Burckhard filed the instant petition on April 1, 2005. Included in the petition are the following issues:
1) Whether counsel was ineffective for failing to appeal the trial court's denial of trial counsel's request for a Bill of Particulars;*fn2
2) Whether the trial court committed reversible error in: (a) failing to grant trial counsel's motion for a mistrial; (b) allowing the victim's mother to testify as an expert witness; and (c) allowing the Commonwealth to withhold evidence;
3) Whether the trial court committed reversible error in: (a) failing to allow trial counsel to present evidence as to the "actual perpetrator"; (b) precluding evidence concerning an extramarital affair; and (c) excluding evidence about the victim's mother's boyfriend's rape conviction;
4) Whether the trial court committed reversible error in allowing Burckhard to be convicted as there was insufficient evidence;
5) Whether the trial court committed reversible error in failing to give jury instructions on the prompt complaint issue and the testimony of a child witness;
6) Whether the trial court committed reversible error by not allowing the jury to have the defendant's testimony during deliberations and by instructing the jury to disregard defendant's testimony;
7) Whether counsel was ineffective in failing to challenge an illegal sentence; and
8) Whether the trial court erred in imposing an illegal sentence.
A. Exhaustion of State Court Remedies
A habeas corpus petition pursuant to 28 U.S.C. § 2254 is the proper mechanism for a prisoner to challenge the "fact or duration" of his confinement. Preiser v. Rodriguez, 411 U.S. 475, 498-499 (1973). However, habeas corpus relief cannot be granted unless all available state remedies have been exhausted, or there is an absence of available state corrective process, or circumstances exist that render such process ineffective to protect the rights of the applicant. See 28 U.S.C. § 2254(b)(1). The exhaustion requirement is grounded on principles of comity in order to ensure that state courts have the initial opportunity to review federal constitutional challenges to state convictions. See Werts v. Vaughn, 228 F.3d 178, 192 (3d Cir. 2000).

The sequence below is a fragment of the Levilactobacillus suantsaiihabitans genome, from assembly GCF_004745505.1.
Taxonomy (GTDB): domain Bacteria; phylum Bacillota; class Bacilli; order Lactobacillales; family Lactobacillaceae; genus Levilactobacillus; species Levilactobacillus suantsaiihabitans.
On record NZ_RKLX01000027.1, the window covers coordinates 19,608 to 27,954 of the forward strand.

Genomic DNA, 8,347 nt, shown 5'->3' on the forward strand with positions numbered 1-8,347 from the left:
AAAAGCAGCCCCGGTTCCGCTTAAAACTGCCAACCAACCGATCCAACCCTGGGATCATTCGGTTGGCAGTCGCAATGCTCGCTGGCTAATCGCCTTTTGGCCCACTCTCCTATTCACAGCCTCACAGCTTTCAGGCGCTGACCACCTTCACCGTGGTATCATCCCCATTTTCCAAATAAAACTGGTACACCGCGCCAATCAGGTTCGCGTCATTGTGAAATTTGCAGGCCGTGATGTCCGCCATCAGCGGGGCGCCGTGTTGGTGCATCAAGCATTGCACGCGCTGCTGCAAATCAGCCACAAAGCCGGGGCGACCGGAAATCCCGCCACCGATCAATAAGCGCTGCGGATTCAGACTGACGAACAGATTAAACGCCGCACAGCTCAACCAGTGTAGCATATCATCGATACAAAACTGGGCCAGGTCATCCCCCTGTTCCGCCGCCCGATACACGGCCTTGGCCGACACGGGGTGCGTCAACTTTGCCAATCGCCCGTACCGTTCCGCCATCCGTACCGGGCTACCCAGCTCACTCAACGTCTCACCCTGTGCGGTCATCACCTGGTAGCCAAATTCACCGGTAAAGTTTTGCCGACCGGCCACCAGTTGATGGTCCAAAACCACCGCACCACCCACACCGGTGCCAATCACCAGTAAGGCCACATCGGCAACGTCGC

A state prisoner exhausts state remedies by giving the "state courts one full opportunity to resolve any constitutional issues by invoking one complete round of the State's established appellate review process." O'Sullivan v. Boerckel, 526 U.S. 838, 844-45 (1999). Respect for the state court system requires that the petitioner demonstrate that the claims in question have been "fairly presented to the state courts." Castille v. Peoples, 489 U.S. 346, 351 (1989). Fair presentation is accomplished "by invoking one complete round of the State's established appellate review process," thereby alerting the state courts to the federal nature of the claim. Baldwin ...